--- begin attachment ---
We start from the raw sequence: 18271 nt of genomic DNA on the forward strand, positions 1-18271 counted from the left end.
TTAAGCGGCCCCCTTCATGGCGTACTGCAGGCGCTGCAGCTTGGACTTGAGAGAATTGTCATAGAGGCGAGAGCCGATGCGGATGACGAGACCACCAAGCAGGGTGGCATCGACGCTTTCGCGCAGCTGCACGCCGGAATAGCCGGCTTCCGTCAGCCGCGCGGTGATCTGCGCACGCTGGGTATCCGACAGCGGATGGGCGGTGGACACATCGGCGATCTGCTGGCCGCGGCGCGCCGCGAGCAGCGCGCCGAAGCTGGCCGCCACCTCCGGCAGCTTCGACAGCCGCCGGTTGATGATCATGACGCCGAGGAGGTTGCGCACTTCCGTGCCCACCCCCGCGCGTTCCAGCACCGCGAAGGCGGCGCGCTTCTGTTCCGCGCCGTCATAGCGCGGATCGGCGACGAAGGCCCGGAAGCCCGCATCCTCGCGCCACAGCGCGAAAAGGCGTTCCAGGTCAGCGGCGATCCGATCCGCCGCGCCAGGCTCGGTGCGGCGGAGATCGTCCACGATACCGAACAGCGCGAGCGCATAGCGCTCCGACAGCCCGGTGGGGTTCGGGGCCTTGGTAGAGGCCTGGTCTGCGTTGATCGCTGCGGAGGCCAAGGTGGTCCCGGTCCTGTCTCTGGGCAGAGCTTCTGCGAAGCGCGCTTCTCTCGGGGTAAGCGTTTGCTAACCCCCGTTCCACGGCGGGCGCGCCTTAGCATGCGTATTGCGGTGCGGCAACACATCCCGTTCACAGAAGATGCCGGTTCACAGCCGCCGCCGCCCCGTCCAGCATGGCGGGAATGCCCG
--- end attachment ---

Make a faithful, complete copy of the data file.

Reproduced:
We start from the raw sequence: 18271 nt of genomic DNA on the forward strand, positions 1-18271 counted from the left end.
TTAAGCGGCCCCCTTCATGGCGTACTGCAGGCGCTGCAGCTTGGACTTGAGAGAATTGTCATAGAGGCGAGAGCCGATGCGGATGACGAGACCACCAAGCAGGGTGGCATCGACGCTTTCGCGCAGCTGCACGCCGGAATAGCCGGCTTCCGTCAGCCGCGCGGTGATCTGCGCACGCTGGGTATCCGACAGCGGATGGGCGGTGGACACATCGGCGATCTGCTGGCCGCGGCGCGCCGCGAGCAGCGCGCCGAAGCTGGCCGCCACCTCCGGCAGCTTCGACAGCCGCCGGTTGATGATCATGACGCCGAGGAGGTTGCGCACTTCCGTGCCCACCCCCGCGCGTTCCAGCACCGCGAAGGCGGCGCGCTTCTGTTCCGCGCCGTCATAGCGCGGATCGGCGACGAAGGCCCGGAAGCCCGCATCCTCGCGCCACAGCGCGAAAAGGCGTTCCAGGTCAGCGGCGATCCGATCCGCCGCGCCAGGCTCGGTGCGGCGGAGATCGTCCACGATACCGAACAGCGCGAGCGCATAGCGCTCCGACAGCCCGGTGGGGTTCGGGGCCTTGGTAGAGGCCTGGTCTGCGTTGATCGCTGCGGAGGCCAAGGTGGTCCCGGTCCTGTCTCTGGGCAGAGCTTCTGCGAAGCGCGCTTCTCTCGGGGTAAGCGTTTGCTAACCCCCGTTCCACGGCGGGCGCGCCTTAGCATGCGTATTGCGGTGCGGCAACACATCCCGTTCACAGAAGATGCCGGTTCACAGCCGCCGCCGCCCCGTCCAGCATGGCGGGAATGCCCG